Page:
Twins with Dopa Responsive Dystonia Celebrate World Rare Disease Day by Getting Their High School Involved

March 15, 2013

World Rare Disease Day was in full swing at La Costa Canyon High School in Carlsbad, as seen in the pictures below! Alexis Beery and her twin brother, Noah Beery, were diagnosed with a mutation in their SPR gene, one of the rarest forms of Dopa Responsive Dystonia. At just 16 years old, these sophomores at La Costa Canyon High School are pioneers in whole genome sequencing.

Their exact diagnosis was discovered after undergoing whole genome sequencing in 2010, resulting in full life for them.

“Dopa-responsive dystonia is a disorder that involves involuntary muscle contractions, tremors, and other uncontrolled movements (dystonia). The features of this condition range from mild to severe. This form of dystonia is called dopa-responsive dystonia because the signs and symptoms typically improve with sustained use of a medication known as L-Dopa.”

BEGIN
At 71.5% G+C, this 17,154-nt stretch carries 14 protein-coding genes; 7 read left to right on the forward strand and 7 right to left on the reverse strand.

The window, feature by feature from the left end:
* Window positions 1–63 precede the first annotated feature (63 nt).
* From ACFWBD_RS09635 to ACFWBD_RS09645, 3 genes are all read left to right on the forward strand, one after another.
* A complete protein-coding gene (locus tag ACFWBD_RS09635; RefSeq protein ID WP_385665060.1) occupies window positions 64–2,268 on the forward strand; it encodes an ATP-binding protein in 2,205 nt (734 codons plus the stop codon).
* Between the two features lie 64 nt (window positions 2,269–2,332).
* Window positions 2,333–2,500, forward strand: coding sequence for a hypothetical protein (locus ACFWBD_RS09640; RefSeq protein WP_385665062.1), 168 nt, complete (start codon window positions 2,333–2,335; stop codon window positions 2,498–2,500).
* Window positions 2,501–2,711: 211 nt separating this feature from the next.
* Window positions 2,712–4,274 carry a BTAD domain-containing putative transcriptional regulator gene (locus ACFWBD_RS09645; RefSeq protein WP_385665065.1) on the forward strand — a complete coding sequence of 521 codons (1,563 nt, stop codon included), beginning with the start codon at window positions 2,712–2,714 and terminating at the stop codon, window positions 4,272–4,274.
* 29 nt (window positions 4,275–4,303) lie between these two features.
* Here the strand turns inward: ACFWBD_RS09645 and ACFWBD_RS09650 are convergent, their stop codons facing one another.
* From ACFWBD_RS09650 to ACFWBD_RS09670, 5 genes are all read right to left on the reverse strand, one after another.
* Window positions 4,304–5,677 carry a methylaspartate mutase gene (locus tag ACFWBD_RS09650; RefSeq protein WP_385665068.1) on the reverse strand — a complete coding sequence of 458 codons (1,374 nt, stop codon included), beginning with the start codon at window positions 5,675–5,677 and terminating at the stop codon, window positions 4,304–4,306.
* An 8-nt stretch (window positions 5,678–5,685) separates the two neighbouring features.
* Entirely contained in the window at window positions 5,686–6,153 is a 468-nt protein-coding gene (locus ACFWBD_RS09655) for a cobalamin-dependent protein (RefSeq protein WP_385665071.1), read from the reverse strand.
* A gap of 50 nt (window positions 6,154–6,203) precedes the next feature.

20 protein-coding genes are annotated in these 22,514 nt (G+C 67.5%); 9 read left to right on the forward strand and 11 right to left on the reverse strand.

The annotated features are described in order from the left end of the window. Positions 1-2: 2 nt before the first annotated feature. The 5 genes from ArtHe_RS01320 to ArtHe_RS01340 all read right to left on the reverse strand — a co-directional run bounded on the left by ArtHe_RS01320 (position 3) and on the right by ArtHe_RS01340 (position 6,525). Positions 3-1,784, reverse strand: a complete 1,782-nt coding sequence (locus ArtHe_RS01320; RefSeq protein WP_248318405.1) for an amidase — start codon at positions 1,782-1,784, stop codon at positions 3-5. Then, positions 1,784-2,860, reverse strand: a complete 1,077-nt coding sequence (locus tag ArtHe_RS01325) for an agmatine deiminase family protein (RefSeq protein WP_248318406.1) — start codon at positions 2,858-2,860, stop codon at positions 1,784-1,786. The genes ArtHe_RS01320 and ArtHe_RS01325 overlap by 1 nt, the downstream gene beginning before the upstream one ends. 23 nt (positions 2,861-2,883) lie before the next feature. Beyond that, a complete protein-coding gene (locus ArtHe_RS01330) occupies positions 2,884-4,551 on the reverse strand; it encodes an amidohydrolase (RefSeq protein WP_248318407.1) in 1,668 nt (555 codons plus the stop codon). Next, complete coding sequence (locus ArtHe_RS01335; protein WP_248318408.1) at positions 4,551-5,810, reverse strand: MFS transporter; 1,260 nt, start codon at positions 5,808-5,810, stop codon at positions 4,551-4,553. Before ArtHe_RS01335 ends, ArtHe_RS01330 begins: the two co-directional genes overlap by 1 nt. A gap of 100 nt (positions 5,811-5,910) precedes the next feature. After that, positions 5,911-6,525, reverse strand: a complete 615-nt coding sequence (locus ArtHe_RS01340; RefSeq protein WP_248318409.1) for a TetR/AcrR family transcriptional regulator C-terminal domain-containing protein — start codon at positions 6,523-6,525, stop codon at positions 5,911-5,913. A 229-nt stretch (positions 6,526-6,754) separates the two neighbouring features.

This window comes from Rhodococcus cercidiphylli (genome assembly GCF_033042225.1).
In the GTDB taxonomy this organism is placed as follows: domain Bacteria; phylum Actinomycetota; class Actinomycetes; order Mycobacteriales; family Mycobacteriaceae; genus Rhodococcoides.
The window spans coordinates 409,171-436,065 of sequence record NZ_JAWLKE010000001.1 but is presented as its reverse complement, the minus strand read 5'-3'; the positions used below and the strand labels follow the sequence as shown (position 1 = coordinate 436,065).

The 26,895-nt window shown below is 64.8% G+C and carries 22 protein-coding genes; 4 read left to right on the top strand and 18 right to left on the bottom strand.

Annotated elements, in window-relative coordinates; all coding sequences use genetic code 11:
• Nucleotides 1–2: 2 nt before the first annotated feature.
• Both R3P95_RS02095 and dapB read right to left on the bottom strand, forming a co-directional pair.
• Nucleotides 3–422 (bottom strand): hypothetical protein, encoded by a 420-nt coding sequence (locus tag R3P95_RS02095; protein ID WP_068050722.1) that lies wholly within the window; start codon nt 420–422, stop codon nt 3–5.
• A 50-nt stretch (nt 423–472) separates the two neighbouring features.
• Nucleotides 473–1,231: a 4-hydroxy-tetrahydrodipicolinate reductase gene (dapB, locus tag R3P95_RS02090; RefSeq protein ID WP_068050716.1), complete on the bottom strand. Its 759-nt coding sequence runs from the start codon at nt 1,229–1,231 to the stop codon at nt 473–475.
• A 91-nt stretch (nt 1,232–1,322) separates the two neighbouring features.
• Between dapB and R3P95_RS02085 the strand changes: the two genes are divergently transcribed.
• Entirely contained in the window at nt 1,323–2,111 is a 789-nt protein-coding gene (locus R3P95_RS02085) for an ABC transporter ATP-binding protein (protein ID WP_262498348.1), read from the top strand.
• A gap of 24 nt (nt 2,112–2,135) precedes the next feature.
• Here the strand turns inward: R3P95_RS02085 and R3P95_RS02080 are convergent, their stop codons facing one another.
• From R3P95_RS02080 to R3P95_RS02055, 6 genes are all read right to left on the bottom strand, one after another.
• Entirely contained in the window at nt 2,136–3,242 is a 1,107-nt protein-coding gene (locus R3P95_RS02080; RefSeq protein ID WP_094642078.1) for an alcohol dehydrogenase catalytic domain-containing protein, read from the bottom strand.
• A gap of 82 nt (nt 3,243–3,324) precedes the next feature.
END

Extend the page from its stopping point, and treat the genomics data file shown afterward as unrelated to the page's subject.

They are both currently on their high school track team. Their entire family have participated at many speaking events, telling their story–including speaking at the Celebration of Science at the NIH, keynote speakers at the Scripps Genomic Conference last year and a Quest conference. Mom, Rita Beery, was the keynote at Cold Spring Harbor Labs Genomic Conference and has spoken at events around the world, sharing Noah and Alexis’s story and how sequencing has saved their lives. Alexis has a heart to work with special needs kids and both Noah and Alexis want to spread awareness for rare and undiagnosed disease.

Their story has been featured on Good Morning America, the Today show, CBS Early Morning, NOVA, PBS, Discovery Health channel, the New York Times, and about 240 other publications worldwide.


Alexis and her principal, Mr. Kyle Ruggles.




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